Working With Multiple Kubernetes Contexts

If you’re working with Kubernetes then there’s a pretty good chance that you’ve been working with kubectl!

There’s also a pretty good chance that you end up working with more than one cluster context. So, how do you manage multiple contexts?


One way that you might have encountered is obtaining a kubeconfig file that contains the details of how to connect to a cluster. kubectl allows you to pass a --kubeconfig option to commands to specify which kubeconfig should be used to connect to a cluster to execute the command. E.g. kubectl get pods --kubeconfig=/path/to/kubeconfig.

Repeatedly passing the --kubeconfig option can get tedious, so an alternative is to set the KUBECONFIG environment variable and kubectl will use that, e.g. export KUBECONFIG=/path/to/kubeconfig (bash) or $env:KUBECONFIG=c:\path\to\kubeconfig (PowerShell).

Multiple KUBECONFIGs, multiple contexts

Even better, you can specify multiple contexts in the KUBECONFIG environment variable, e.g. export KUBECONFIG=/path/to/kubeconfig:/path/to/another/kubeconfig. At this point, you might be wondering how to switch between the multiple contexts when you have multiple files (or indeed if you have multiple contexts defined within a single file!).

Firstly, you can find out what contexts are currently in scope by running kubectl config get-contexts:

$ kubectl config get-contexts
CURRENT   NAME          CLUSTER       AUTHINFO                           NAMESPACE
          aks-dev       aks-dev       clusterUser_aks-dev_aks-dev        default
*         scale-test    scale-test    clusterUser_scale-test_scale-test  loadtest

Then you can change context using kubectl config use-context <context-name>.

Aside: to understand the rules for how kubectl merges the contexts from multiple files check out this section in the docs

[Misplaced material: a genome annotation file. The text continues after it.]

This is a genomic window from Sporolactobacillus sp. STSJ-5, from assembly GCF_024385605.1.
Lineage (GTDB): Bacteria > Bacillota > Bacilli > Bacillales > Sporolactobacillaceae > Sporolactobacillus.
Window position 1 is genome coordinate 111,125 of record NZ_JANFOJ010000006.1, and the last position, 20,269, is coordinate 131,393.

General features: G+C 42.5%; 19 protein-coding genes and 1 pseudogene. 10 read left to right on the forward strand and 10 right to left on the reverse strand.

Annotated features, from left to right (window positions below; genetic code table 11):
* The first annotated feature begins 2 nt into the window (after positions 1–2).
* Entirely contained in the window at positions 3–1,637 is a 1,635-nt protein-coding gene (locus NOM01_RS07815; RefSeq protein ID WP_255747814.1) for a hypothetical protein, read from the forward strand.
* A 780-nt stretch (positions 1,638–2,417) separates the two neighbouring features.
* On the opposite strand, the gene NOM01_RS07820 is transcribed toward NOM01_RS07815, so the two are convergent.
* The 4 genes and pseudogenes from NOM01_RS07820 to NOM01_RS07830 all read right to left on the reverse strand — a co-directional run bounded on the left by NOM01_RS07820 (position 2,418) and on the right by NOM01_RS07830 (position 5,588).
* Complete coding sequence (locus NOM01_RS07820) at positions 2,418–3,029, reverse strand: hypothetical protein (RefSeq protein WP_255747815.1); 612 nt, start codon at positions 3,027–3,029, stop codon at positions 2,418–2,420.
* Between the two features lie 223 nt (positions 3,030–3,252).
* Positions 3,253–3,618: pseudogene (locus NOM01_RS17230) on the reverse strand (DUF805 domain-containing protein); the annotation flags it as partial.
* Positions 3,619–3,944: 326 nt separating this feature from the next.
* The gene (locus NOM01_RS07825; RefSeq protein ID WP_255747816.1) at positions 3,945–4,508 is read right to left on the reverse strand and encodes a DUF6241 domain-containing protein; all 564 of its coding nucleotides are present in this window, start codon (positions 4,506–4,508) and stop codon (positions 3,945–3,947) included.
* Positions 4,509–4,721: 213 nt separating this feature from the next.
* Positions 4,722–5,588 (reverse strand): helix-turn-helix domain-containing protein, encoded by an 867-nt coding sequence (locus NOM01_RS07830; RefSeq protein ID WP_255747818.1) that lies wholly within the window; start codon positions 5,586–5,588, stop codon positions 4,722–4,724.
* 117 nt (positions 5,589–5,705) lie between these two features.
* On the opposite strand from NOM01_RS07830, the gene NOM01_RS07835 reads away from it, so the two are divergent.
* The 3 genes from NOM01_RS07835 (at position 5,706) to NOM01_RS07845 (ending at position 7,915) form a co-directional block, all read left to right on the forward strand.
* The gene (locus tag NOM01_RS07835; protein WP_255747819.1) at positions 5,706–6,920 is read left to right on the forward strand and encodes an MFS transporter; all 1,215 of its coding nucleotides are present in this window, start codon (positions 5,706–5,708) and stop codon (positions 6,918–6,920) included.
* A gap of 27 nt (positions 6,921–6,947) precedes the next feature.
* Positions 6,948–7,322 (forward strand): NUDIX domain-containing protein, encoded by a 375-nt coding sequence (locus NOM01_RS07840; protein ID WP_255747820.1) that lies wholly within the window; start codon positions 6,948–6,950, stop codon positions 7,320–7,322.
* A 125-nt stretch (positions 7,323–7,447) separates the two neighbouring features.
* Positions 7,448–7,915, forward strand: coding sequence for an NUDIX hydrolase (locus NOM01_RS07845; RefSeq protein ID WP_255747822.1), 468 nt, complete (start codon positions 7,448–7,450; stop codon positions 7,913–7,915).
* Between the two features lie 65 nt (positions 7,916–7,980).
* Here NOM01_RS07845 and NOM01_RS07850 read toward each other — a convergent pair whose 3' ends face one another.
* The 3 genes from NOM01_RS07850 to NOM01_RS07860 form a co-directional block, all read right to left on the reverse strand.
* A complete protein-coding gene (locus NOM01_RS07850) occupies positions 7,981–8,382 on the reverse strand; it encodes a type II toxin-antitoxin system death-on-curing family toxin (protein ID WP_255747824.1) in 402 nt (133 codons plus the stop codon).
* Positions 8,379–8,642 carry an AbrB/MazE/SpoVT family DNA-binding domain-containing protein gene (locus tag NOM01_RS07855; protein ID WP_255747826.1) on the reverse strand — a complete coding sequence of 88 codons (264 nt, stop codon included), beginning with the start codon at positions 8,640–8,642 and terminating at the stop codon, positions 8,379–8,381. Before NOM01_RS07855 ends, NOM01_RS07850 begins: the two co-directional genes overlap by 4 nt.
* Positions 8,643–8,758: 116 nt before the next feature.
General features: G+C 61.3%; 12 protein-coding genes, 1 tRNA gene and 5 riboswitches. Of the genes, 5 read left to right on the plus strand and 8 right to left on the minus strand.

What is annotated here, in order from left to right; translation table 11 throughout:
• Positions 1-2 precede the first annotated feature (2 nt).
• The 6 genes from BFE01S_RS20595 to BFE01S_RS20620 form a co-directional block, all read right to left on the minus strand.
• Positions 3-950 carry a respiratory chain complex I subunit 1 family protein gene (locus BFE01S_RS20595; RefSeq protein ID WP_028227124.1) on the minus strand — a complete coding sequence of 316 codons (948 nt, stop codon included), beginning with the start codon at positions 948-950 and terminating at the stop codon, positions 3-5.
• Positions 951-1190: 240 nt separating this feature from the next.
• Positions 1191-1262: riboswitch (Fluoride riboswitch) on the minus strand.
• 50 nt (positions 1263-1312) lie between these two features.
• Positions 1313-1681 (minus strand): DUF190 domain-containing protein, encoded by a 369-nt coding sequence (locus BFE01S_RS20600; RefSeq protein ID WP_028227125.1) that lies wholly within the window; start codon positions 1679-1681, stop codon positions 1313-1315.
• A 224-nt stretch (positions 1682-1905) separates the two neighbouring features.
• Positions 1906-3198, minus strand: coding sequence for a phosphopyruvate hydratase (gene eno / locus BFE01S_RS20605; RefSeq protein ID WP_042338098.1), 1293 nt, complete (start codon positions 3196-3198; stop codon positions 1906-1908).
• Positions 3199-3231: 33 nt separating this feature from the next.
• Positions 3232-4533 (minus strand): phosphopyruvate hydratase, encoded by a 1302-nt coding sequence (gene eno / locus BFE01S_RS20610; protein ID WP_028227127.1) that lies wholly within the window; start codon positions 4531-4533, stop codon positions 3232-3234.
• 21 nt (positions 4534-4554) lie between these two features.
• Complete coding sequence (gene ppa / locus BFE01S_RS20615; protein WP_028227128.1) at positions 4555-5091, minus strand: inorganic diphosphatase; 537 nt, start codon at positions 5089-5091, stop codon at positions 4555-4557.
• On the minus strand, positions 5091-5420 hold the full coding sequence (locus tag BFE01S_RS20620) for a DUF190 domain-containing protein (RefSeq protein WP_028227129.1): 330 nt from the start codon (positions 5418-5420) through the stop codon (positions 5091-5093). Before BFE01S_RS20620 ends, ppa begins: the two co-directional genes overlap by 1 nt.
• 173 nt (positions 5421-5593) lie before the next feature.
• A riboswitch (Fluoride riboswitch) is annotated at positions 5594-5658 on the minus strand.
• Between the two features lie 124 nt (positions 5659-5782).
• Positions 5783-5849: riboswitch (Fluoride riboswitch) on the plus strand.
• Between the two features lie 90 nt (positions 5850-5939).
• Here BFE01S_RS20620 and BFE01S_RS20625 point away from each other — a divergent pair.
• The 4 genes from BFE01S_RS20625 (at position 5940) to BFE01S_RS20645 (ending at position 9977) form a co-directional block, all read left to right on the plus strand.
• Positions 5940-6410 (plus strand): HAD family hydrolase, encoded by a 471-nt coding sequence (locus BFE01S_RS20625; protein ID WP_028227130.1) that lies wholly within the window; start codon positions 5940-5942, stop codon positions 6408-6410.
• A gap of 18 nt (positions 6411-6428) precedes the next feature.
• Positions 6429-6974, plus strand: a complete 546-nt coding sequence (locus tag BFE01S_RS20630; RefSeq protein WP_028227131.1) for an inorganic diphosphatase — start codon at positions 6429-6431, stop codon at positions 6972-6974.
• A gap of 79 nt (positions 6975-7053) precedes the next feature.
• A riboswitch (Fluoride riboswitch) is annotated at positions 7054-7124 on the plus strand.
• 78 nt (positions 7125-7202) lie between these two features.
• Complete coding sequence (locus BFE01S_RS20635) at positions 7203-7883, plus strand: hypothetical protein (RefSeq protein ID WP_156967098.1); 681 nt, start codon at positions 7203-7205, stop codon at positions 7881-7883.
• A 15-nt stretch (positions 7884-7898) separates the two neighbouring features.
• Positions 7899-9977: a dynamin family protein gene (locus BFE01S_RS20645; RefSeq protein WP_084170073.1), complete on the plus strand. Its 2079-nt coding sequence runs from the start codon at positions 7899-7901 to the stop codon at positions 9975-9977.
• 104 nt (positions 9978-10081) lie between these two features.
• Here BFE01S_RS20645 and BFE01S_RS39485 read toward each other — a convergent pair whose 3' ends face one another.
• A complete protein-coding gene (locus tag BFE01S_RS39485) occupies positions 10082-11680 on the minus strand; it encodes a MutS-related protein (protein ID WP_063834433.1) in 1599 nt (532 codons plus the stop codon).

Whilst the kubectl config use-context <context-name> command works, if you find yourself regularly wanting to view and change contexts then I’d highly recommend kubectx. kubectx is written in bash and is a hugely productive addition to your kubectl toolkit that lets you quickly change contexts (complete with tab completion). There is a great GIF showing it in action on the GitHub project page.

As a bonus the repo also includes kubens which makes switching namespaces just as easy!

Merging contexts

Another handy trick that I only discovered recently is merging multiple configs into a single file. For clusters that I expect to continue working with for a while I’ve found this useful to merge kubeconfig files into the main ~/.kube/config file so that I don’t have to keep setting the KUBECONFIG environment variable.

To do this I’ve used the following:

cp ~/.kube/config ~/.kube/config.bak && \
    KUBECONFIG=/path/to/kubeconfig:~/.kube/config.bak \
    kubectl config view --flatten > ~/.kube/config

This command takes a backup of the original config and then sets up the KUBECONFIG environment variable to point to a new kubeconfig file as well as the one in my user folder. Then it executes kubectl config view --flatten to output the resulting merged config and redirects it to the default kubeconfig. For temporary clusters I don’t necessarily bother with this as it bloats my kubeconfig file, but for slightly more durable clusters it has proved very convenient!